Psychologically speaking: Can I go visit grandma in the hospital?

If you can deal with what is going on, your child will most likely do fine.

Hospital generic 224.88 (photo credit: Ariel Jerozolimski  [file])
Hospital generic 224.88
(photo credit: Ariel Jerozolimski [file])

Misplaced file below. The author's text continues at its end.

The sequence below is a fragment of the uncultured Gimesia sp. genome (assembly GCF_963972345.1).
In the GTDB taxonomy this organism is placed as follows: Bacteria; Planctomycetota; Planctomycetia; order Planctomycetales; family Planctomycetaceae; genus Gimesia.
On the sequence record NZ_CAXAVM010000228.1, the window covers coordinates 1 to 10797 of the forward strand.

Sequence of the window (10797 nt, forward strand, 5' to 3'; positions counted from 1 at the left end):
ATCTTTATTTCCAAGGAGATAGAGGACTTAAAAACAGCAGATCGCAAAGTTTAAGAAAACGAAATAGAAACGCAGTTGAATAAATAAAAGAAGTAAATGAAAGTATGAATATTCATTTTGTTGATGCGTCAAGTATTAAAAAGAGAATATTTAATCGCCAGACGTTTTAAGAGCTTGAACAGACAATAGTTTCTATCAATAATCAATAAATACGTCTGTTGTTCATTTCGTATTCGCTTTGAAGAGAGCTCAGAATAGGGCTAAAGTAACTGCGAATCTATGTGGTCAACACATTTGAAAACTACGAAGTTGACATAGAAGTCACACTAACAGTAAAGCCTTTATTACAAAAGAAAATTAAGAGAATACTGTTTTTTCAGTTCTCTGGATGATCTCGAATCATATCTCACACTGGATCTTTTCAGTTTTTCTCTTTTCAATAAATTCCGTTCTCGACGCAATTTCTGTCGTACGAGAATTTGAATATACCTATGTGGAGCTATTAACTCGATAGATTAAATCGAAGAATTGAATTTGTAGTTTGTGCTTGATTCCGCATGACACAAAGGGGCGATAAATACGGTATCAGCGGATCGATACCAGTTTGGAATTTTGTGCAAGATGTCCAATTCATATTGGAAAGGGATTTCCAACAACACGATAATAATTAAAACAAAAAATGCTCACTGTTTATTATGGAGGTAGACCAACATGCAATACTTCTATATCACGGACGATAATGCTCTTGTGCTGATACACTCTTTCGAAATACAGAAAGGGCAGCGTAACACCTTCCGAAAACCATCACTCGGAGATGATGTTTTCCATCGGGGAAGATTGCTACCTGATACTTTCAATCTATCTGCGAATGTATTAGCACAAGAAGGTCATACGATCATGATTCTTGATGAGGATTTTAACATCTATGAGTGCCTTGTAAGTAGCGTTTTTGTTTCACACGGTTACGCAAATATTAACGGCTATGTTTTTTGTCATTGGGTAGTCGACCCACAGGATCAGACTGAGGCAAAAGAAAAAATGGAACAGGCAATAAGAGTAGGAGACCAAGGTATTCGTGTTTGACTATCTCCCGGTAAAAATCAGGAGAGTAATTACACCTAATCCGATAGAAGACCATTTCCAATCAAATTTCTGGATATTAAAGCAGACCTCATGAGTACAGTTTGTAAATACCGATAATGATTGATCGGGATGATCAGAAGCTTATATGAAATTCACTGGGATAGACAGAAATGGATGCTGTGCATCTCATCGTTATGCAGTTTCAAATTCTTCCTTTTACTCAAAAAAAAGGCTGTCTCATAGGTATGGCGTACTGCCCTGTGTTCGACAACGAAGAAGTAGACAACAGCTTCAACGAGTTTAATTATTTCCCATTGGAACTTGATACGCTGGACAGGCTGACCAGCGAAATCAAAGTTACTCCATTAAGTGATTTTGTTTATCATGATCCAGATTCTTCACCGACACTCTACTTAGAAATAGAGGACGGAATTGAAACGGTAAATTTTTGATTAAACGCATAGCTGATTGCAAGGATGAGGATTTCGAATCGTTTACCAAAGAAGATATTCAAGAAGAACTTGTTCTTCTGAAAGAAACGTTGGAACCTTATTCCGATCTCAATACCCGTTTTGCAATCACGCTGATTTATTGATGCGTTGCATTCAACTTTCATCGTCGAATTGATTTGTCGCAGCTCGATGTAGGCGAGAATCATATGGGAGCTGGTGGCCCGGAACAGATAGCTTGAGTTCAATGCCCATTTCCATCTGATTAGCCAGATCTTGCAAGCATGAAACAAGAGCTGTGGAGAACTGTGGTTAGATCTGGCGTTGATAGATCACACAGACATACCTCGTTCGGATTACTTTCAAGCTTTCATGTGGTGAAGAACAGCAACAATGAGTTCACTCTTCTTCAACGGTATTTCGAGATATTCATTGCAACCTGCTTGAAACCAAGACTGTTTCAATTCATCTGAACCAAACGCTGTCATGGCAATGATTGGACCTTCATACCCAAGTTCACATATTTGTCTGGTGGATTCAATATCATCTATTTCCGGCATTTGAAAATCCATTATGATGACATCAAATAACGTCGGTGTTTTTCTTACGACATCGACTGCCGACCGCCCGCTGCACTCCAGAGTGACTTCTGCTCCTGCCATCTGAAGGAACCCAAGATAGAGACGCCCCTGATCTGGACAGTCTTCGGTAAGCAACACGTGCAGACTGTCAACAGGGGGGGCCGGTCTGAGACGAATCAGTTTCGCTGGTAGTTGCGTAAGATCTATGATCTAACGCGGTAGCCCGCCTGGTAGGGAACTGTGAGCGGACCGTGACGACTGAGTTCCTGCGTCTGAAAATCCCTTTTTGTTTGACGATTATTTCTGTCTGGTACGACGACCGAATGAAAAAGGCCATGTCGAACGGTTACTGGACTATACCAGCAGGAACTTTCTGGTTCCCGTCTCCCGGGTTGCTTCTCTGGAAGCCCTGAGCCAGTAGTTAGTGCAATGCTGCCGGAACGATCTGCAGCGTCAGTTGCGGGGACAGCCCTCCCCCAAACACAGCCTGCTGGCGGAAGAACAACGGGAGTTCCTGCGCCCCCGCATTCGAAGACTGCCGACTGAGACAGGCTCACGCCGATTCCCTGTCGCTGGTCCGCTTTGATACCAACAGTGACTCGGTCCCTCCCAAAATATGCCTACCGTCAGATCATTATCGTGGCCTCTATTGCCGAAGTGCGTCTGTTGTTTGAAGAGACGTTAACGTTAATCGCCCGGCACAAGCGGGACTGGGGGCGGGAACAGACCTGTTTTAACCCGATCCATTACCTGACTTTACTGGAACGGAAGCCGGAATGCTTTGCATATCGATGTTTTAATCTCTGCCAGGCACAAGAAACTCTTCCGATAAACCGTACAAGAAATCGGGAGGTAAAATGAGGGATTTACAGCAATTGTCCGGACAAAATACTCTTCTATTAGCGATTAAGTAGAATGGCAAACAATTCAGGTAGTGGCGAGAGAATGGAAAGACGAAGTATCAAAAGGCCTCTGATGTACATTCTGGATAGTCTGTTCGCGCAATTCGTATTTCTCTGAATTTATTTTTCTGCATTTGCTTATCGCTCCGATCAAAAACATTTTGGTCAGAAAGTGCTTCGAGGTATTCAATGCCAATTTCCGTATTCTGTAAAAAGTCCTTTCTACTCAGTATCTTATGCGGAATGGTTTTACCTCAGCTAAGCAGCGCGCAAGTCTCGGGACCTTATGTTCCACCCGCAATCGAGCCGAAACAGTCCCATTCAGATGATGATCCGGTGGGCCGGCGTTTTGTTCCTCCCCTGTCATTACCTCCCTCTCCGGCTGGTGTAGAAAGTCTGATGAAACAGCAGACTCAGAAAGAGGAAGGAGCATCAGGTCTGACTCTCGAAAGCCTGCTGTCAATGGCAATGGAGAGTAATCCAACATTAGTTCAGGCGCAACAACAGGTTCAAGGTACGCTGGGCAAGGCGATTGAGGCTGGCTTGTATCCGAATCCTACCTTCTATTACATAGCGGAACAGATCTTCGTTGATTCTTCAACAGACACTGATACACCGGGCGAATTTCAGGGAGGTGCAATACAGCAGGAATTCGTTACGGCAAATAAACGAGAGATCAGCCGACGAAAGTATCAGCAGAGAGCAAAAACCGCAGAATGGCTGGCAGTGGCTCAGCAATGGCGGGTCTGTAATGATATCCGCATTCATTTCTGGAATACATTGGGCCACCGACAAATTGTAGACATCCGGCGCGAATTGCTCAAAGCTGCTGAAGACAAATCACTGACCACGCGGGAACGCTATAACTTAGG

Dear Dr. Batya, My mother was diagnosed with cancer and has been in and out of the hospital over the past year. While for now she is okay, her future looks less good. We are not sure whether to take our six-year-old son to visit his grandma in the hospital or how to prepare him for future visits in the event that things deteriorate. A.C., Jerusalem I am sorry that you are going through what must be a very difficult and stressful time. The way children think, which is affected by their stage of development and their experience, directly impacts their response to health, illness and loss, with respect to both themselves and others. As parents, the more you are able to understand what is going on in your child's head, the better prepared you will find yourself for such tough decisions as to whether he should visit grandma. Unfortunately, at some point you may also need to prepare him to deal with issues around death, such as attending a funeral and shiva. While age is an important factor, a child's stage of emotional development and level of maturity, coupled with how previous experiences were handled, will have the greatest impact on how he does in terms of your mom's cancer. Young children tend to be concrete, may incorrectly attribute occurrences to their actions and are often strongly bound by rules. They often think that their thoughts and deeds directly influence the health and well-being of themselves and others. Children have often wished that someone would disappear, or die, only to discover later that coincidentally, something has happened to this individual. They may wonder or believe that they, in some way, caused the illness to happen through their bad deeds. Older children may wonder if other people, such as their parents, or even they themselves, will eventually become ill like their loved one. Depending on the role your mom has had in your son's life and the nature of their relationship, your son may wonder if his grandma will continue to be there for him and if not, who will take her place. You have lots to consider before deciding whether to take your son to see your mom. Here are just a few questions you may want to think about before that important visit: Is your son prepared for what he may see, and what can you do in advance to help? Is grandma, for example on oxygen, unable to talk, sharing a room with someone missing a limb or unable to have her grandson climb up on the bed for a story? Have you role-played and rehearsed with your son as much as you can for the new sights and smells and how people may look without frightening him? You can use words such as: Grandma may look tired, her skin may have more wrinkles, and she may need some help to breathe better. Can you be there to provide lots of hugs and support as well? How does your son feel about going to the hospital? If a child does not want to go and states this, never force him to make a visit he (and you) may ultimately regret. It is better to live with this decision even if he may later wish that he had gone. If your son wants to go and you feel that it would be good or helpful for him, and that he can handle it, by all means, regardless of age, consider it. Many kids are far less bothered by the trappings of illness and simply see it as seeing their beloved grandparent in a different setting. They may have questions and be curious while having little understanding of a progressive disease process. Are you and the person hospitalized, in this case your mother, able to handle your child's visit? Will you be upset if he's upset? Will someone be able to leave with him when he has had enough? Will you be able to answer and are you okay with him asking "innocent" questions before and after the visit and in front of grandma? Will your son and grandma be happy seeing each other or will it create more stress? Can visits be short so as not to tire out grandma? Remember, her tolerance for noise, jumping on the bed, eating and even laughter may not be what it once was. On the other hand, it might be just the tonic she needs and brighten her day unimaginably. What can your child do before and during the visit to make grandma more comfortable? Can your son make a card or room decoration, can you talk about how to hold grandma's hand or gently message her feet? Can he speak with her on the phone? Recognize that no matter how much preparation you do ahead of time, the actual visit may not go as planned. Your son may be frightened by a noise, other patients or something you least expect. Tell your child as much as he needs to know, but no more than he needs to know. If someone is terminally ill and therefore not going to get better, let your child know that this illness is not like an ordinary sickness and that everyone is doing the best they can to make grandma comfortable and happy. At some point you will need to let your son know that the doctors and you don't expect grandma to get better. Always explain things in language a child can understand and with correct medical terms while not overwhelming him. Often his imagination will be worse than the truth you present. Like a beloved pet or a leaf on a tree, everything some day will die and that is part of the life cycle. It need not be scary. Be as simple, honest and accurate as you can be and recognize that he will come back to ask more questions, and this in itself is an important part of his understanding the process of what is going on. If you are having difficulty in facing what is going on, make sure you yourself get professional help to enable you to cope or to talk with your son. If you can deal with what is going on, your child will most likely do fine. At the end of the day, you are the best person to decide what is best for him. Have faith in yourself. The writer is a licensed clinical psychologist in private practice in Ra'anana. [email protected]